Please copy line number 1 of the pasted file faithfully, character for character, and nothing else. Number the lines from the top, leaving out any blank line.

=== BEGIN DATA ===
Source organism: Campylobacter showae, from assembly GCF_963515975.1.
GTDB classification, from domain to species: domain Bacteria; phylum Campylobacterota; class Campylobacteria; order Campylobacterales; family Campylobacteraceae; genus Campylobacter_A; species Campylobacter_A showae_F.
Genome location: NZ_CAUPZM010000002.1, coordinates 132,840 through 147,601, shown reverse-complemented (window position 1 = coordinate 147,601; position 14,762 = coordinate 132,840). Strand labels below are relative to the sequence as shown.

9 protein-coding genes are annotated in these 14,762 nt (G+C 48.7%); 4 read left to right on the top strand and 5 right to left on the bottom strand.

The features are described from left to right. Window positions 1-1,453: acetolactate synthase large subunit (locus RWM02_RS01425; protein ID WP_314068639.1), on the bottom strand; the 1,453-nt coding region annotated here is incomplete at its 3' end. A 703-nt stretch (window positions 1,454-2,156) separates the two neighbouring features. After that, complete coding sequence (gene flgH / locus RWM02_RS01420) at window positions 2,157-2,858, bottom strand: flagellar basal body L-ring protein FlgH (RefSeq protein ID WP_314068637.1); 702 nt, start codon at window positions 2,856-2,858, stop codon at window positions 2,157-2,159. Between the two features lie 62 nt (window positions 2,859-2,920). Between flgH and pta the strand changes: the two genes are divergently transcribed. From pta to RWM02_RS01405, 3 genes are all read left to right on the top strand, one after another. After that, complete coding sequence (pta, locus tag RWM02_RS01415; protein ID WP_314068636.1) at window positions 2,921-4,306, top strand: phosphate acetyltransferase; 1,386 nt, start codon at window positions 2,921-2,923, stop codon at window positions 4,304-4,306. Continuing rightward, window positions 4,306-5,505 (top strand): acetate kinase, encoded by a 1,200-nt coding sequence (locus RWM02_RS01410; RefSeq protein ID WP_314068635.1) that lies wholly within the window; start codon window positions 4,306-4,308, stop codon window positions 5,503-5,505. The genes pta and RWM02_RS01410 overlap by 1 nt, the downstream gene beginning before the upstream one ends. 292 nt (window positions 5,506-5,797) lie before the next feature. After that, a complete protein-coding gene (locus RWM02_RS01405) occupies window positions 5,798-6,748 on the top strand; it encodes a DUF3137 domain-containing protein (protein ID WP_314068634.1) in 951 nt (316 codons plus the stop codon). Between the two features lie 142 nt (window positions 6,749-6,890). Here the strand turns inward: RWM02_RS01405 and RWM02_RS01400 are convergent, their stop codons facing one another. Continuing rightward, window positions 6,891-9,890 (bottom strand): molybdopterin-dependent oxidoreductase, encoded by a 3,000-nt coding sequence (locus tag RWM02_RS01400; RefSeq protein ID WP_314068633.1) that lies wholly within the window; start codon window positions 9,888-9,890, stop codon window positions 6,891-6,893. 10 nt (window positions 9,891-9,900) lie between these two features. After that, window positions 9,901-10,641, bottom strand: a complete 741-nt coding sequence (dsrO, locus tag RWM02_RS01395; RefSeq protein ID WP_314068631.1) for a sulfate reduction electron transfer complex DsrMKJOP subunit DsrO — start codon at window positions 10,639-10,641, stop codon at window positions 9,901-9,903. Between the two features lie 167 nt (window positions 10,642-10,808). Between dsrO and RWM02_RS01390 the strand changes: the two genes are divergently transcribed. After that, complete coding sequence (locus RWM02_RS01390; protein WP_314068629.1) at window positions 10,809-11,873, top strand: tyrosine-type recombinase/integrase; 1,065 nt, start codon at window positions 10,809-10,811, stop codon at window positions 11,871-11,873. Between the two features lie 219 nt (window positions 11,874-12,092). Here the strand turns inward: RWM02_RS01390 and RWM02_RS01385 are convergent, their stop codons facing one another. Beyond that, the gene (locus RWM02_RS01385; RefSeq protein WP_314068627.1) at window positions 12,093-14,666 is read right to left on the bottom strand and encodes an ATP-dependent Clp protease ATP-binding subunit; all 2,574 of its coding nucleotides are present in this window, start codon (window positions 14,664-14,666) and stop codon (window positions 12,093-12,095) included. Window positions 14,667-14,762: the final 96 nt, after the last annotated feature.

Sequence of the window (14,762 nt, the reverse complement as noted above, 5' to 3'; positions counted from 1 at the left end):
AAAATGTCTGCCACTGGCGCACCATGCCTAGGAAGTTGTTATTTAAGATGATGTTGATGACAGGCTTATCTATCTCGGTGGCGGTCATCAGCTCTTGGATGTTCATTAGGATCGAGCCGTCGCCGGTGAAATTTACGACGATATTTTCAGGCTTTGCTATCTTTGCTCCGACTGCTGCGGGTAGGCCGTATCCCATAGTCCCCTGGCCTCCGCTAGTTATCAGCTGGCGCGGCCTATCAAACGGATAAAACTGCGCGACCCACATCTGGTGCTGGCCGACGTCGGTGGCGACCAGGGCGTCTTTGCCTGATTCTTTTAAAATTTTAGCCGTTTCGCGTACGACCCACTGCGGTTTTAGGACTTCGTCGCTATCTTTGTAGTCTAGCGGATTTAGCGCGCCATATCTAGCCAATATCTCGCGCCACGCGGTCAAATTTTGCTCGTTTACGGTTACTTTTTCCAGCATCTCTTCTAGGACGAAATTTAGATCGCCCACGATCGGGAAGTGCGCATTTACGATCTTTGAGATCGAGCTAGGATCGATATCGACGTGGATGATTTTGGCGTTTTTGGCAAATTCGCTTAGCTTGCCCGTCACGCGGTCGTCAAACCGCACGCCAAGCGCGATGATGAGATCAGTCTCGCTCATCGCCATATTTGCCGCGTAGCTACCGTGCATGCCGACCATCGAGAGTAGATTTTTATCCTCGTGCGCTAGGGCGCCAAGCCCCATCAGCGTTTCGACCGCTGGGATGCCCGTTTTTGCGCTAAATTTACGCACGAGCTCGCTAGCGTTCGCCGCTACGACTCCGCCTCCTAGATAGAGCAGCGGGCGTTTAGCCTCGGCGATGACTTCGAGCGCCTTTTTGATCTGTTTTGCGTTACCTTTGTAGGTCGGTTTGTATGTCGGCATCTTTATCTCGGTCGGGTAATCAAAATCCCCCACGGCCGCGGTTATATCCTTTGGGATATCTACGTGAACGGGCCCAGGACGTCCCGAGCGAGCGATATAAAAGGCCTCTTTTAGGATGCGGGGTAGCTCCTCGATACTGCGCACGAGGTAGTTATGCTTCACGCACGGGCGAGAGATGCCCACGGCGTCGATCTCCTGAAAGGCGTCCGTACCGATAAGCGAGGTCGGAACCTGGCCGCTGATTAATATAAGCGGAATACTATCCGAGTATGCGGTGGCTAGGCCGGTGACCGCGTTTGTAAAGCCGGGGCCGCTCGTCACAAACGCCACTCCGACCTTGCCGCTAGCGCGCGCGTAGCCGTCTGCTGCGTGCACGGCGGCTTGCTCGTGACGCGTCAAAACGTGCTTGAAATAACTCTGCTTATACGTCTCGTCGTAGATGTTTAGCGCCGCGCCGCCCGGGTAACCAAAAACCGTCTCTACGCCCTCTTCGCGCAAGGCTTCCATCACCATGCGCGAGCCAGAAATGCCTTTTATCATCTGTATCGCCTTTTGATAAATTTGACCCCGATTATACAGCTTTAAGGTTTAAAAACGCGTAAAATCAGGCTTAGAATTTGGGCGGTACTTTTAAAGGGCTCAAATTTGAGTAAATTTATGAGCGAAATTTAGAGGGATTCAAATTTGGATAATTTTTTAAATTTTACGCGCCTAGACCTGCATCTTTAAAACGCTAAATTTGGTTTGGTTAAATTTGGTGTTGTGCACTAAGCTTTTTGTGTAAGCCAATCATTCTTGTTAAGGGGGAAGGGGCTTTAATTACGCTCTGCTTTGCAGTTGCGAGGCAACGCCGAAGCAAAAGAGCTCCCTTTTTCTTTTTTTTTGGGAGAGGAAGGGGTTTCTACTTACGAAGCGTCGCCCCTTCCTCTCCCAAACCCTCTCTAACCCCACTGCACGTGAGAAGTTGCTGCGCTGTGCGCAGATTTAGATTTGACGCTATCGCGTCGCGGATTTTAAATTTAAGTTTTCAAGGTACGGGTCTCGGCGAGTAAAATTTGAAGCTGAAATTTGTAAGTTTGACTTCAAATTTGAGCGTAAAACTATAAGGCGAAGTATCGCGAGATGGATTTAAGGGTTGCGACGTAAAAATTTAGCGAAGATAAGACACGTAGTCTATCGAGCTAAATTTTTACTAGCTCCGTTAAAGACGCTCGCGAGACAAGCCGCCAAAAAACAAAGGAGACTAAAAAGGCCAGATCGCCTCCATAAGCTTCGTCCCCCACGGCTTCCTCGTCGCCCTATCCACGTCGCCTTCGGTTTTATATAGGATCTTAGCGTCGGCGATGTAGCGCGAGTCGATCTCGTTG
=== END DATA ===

Source organism: Campylobacter showae, from assembly GCF_963515975.1.